Saturday, 3 June 2017

Out and about around Callington.

A good day for a walk: warm, clear and visiting new parts of our neighbourhood.
We started and ended just off the centre of Callington on the old Liskeard Road. A short walk of just 4 miles, which fitted in with our timetable for the day very nicely. A mixture of quiet lanes (aren't they all around here), footpaths and tracks. A few hidden places were passed through. 
This really is a wonderful time to be out and about. Lots of foxgloves out in the hedgerows. It seems to be a good year for them.
Walks at this time of year are always enhanced by the green canopies almost forming tunnels through the trees.
Down near Bearland Bridge this milestone is interesting in that it shows the distance to Callington as 6 furlongs and 25 poles, which is quite an accurate measurement for a milestone (maybe that's a misnomer? Perhaps it should be a furlongstone?). Just in case, you've forgotten there are 8 furlongs in a mile and 40 poles to the furlong. A pole, also known as a rod or perch, being 5.5 yards. I suspect, but don't know, that this lane was once-upon-a-time a main route between Callington and Liskeard, hence the distance marker.
Just over the bridge is this parish boundary marker - to the left is South Hill and to the right is Callington. I would guess that the stream itself, a tributary of the Lynher, is the boundary between the two parishes.
Haye Farm, once a mill but now the home of a therapeutic community. The overshot water wheel to the right, fed by a wooden launder, is used to generate power. It is supplemented by an impressive array of solar panels just out of shot.  The water itself is taken off the stream by a leat which is about 3 furlongs in length.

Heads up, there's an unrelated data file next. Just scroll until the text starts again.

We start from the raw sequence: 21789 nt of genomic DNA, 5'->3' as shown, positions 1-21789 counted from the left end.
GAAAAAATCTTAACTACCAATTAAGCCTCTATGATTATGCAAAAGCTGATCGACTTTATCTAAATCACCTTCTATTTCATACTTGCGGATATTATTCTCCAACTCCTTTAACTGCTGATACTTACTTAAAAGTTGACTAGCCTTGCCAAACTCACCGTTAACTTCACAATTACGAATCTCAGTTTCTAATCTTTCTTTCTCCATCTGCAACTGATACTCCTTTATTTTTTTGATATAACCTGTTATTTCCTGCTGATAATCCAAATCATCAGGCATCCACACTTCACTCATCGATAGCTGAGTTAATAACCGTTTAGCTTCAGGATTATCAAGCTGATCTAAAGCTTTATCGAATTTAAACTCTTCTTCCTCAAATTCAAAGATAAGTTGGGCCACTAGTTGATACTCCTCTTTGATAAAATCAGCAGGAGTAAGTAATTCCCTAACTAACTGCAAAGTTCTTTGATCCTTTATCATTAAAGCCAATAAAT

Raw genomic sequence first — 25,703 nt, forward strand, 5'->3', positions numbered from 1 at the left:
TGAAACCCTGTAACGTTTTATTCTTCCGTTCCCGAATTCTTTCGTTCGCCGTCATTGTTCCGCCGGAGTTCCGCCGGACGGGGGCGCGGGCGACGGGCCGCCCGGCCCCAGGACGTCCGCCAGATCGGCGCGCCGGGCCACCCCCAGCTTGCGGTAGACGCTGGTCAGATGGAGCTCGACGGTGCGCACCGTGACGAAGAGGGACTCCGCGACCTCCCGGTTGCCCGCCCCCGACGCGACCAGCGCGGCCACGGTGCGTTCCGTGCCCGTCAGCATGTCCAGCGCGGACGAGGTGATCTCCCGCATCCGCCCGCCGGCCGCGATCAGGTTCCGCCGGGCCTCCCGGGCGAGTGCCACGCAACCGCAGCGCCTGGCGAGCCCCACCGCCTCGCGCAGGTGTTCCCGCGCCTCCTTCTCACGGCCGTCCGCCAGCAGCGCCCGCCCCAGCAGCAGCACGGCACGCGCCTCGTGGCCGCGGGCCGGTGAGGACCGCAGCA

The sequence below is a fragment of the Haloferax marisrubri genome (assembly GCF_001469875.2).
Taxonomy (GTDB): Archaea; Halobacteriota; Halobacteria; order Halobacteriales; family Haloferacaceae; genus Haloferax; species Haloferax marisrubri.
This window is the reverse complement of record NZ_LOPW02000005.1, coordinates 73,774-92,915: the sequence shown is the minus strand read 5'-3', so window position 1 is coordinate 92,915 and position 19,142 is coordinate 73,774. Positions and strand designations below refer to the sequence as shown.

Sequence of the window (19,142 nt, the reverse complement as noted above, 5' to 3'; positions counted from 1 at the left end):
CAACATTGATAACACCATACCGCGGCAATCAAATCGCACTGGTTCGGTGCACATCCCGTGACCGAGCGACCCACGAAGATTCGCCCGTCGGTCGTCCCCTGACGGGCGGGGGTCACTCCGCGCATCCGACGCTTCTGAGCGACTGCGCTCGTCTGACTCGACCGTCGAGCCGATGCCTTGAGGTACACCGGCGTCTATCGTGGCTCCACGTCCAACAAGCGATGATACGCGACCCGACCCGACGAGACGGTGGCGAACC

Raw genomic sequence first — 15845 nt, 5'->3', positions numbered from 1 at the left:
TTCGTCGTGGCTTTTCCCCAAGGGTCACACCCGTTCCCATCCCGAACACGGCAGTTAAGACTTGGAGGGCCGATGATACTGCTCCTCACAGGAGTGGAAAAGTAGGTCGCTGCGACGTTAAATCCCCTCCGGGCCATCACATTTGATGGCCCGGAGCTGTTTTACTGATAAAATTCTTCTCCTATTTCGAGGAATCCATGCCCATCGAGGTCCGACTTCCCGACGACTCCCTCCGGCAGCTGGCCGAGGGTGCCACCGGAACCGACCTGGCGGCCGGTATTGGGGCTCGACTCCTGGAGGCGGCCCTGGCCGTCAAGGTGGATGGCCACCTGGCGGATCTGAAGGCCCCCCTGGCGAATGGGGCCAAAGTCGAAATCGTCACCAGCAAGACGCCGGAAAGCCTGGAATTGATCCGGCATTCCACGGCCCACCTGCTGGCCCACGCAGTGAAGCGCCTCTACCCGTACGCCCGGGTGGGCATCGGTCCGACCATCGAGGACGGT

The ability of trees to produce callouses in response to a foreign body, in this case barbed wire, never ceases to intrigue me. It looks like the callous embraces two trees.
A green lane linking Haye Mill to Frogwell.
Shades of fresh green on a sycamore tree.
Looking north-west towards Bodmin Moor, with Caradon Hill to the far left and Sharpitor to the right.
Looking south-west with Cadsonbury Hillfort in the centre. It's an Iron Age hill fort, dating from the  3rd and 4th centuries B.C. It is thought that there was no permanent settlement on the hill top: the people lived close to the River Lynher for water supply, and moved up to the fort when danger threatened. Technically the fort is classed as a Defensive Earthwork with Single Banks.
This post was not meant to be a guide to milestones around Calling but here's another one. This was placed in position by the Callington Turnpike Trust formed in 1785. A letter to the "Gentleman's Magazine" in 1754 called the roads in Cornwall the worst in all England. To remedy this problem turnpike trusts were empowered to improve the local roads and charge tolls for their use. "The West Briton" reported the good people of Callington in ecstacies when the Callington Turnpike Trust was abolished in 1874, removing what they considered to be a levy of blackmail on their travels. This milestone, just to the south of the centre on the old Liskeard road, records that it is 4 1/3 furlongs (what an odd unit) to Callington market gate and 8 miles to Liskeard. The arrow shows that the stone was also used as a reference point by the Ordnance Survey.
Many of the fields around us are enshrouded with plastic 'cloche' which brings the maize crop on more quickly. Some say it allows harvest a few weeks earlier than with conventional cultivation and gives the chance of another crop being sown before the end. Although it looks pretty stark at the moment, it doesn't take long for the maize to push through and hide the biodegradable.plastic with its growth.

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